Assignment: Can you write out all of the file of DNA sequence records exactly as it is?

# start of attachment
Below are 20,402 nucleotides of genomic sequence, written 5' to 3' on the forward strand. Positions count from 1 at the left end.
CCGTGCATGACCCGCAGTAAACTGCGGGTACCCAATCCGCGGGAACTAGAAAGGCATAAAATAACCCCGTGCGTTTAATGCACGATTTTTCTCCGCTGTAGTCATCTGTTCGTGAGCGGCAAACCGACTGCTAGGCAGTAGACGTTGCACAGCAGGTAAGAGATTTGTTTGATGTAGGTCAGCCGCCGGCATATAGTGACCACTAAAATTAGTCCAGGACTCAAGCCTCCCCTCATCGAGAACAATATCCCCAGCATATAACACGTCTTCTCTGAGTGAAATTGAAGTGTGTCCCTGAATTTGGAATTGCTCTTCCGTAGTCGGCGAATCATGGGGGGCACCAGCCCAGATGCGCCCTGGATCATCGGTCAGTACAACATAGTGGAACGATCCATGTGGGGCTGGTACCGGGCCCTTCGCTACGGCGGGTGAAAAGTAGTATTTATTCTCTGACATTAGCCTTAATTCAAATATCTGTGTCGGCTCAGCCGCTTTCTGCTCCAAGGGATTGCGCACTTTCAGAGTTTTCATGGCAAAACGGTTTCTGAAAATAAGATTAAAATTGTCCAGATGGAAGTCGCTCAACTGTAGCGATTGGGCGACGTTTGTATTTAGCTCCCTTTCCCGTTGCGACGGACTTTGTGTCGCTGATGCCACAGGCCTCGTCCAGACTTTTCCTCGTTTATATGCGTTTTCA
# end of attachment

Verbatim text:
Below are 20,402 nucleotides of genomic sequence, written 5' to 3' on the forward strand. Positions count from 1 at the left end.
CCGTGCATGACCCGCAGTAAACTGCGGGTACCCAATCCGCGGGAACTAGAAAGGCATAAAATAACCCCGTGCGTTTAATGCACGATTTTTCTCCGCTGTAGTCATCTGTTCGTGAGCGGCAAACCGACTGCTAGGCAGTAGACGTTGCACAGCAGGTAAGAGATTTGTTTGATGTAGGTCAGCCGCCGGCATATAGTGACCACTAAAATTAGTCCAGGACTCAAGCCTCCCCTCATCGAGAACAATATCCCCAGCATATAACACGTCTTCTCTGAGTGAAATTGAAGTGTGTCCCTGAATTTGGAATTGCTCTTCCGTAGTCGGCGAATCATGGGGGGCACCAGCCCAGATGCGCCCTGGATCATCGGTCAGTACAACATAGTGGAACGATCCATGTGGGGCTGGTACCGGGCCCTTCGCTACGGCGGGTGAAAAGTAGTATTTATTCTCTGACATTAGCCTTAATTCAAATATCTGTGTCGGCTCAGCCGCTTTCTGCTCCAAGGGATTGCGCACTTTCAGAGTTTTCATGGCAAAACGGTTTCTGAAAATAAGATTAAAATTGTCCAGATGGAAGTCGCTCAACTGTAGCGATTGGGCGACGTTTGTATTTAGCTCCCTTTCCCGTTGCGACGGACTTTGTGTCGCTGATGCCACAGGCCTCGTCCAGACTTTTCCTCGTTTATATGCGTTTTCA